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Wednesday, January 23, 2019
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Home News City investigates Site-C impact study

City investigates Site-C impact study


Photo: Mayor Bruce Lantz addresses his item of new business at Monday’s Committee of the Whole Meeting – Christine Rumleskie/Energeticcity.ca

By Christine Rumleskie

Fort St. John City Council will soon be looking for money to conduct its own study on the impacts of the Site-C Dam proposal.

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At Monday’s Committee of the Whole meeting, Mayor Bruce Lantz suggested that City Staff contract a consultant. That individual would then acquire the funds necessary to conduct a socio-economic impact study of the Site-C project. He also said that consultant can look into the future of the fair share program and explore how it’s going to unfold beyond the expiry of the agreement in 2012.

Lantz says that he wants the study to be conducted before Site-C gets the green light. Councilor Trevor Bolin agreed.

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Lantz says he has written to BC Hydro, and requested funding for the socio economic impact study.  But, he says the letter hasn’t generated any discussion.

Mayor Lantz says the Peace River Regional District is pursuing a similar impact study, but to no avail. So, he suggested teaming with the PRRD, along with the North and South Peace Economic Development Commissions, to get the ball rolling.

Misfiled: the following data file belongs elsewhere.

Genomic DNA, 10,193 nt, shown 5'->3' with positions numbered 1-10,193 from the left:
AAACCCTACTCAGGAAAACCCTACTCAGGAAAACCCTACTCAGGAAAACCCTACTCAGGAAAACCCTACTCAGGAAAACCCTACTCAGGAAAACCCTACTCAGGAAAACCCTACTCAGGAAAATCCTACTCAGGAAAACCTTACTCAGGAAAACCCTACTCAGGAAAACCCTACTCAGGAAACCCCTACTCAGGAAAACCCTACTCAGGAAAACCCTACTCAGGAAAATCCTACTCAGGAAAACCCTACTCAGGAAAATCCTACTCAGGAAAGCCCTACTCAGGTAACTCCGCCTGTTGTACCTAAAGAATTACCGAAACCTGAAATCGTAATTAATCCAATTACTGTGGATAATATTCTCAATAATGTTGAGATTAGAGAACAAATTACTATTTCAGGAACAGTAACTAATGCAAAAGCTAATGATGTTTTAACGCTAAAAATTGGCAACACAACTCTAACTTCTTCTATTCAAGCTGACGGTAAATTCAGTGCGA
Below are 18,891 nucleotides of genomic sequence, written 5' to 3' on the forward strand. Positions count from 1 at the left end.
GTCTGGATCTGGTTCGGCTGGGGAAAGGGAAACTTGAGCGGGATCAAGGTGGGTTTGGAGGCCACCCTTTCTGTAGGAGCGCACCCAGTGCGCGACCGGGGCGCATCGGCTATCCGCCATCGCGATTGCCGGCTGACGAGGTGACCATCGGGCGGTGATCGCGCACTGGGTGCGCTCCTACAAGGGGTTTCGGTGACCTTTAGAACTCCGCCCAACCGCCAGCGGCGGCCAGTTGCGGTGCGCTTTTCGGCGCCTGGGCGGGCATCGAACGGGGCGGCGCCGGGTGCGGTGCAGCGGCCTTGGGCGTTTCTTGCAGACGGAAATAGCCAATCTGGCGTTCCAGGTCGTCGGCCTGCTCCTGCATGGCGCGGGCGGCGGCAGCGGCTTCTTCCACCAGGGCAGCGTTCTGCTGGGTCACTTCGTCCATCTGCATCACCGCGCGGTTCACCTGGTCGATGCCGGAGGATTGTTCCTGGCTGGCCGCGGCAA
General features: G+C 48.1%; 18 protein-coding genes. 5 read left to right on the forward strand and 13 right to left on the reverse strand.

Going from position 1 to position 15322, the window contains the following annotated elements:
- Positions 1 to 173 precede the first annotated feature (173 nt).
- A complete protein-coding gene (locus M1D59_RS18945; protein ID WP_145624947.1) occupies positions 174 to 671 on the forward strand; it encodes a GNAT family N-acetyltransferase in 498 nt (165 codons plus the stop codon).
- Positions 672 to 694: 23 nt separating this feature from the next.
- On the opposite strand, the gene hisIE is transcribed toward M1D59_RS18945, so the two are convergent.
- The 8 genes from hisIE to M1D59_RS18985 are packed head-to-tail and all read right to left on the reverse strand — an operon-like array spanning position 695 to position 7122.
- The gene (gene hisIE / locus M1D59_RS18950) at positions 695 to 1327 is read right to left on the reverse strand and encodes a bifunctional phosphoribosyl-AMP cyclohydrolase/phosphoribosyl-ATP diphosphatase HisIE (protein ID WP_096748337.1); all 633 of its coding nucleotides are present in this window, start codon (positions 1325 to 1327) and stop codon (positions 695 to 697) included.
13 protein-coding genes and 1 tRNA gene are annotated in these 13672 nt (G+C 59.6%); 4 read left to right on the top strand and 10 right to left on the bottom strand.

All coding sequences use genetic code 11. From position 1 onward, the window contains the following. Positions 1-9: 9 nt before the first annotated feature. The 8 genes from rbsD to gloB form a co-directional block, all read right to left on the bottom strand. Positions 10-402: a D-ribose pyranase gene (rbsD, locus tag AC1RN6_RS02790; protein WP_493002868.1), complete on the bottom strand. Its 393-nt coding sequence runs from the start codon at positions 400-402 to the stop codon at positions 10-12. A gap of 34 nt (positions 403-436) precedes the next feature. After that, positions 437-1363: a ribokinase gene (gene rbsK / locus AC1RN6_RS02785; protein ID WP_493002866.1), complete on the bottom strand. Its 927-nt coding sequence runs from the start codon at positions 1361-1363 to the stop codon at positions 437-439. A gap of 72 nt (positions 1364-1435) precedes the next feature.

So now, the first step is to get the consultant on board to acquire proper funding.

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If and when the study is complete, the potential impacts will be reviewed, and funding will be pursued to mitigate the anticipated effects.

The Site-C proposal is in the second phase of its development, and is currently being reviewed by the provincial government. BC Hydro submitted the consultation summary in December 2009, along with its recommendation. The report has yet to be made public.

If the province moves into the regulatory environmental assessment phase of Site-C, it will take around two years to complete. The fourth phase is detailed design and engineering, and has a one-year timeline. The final stage is construction, and should take around seven years.

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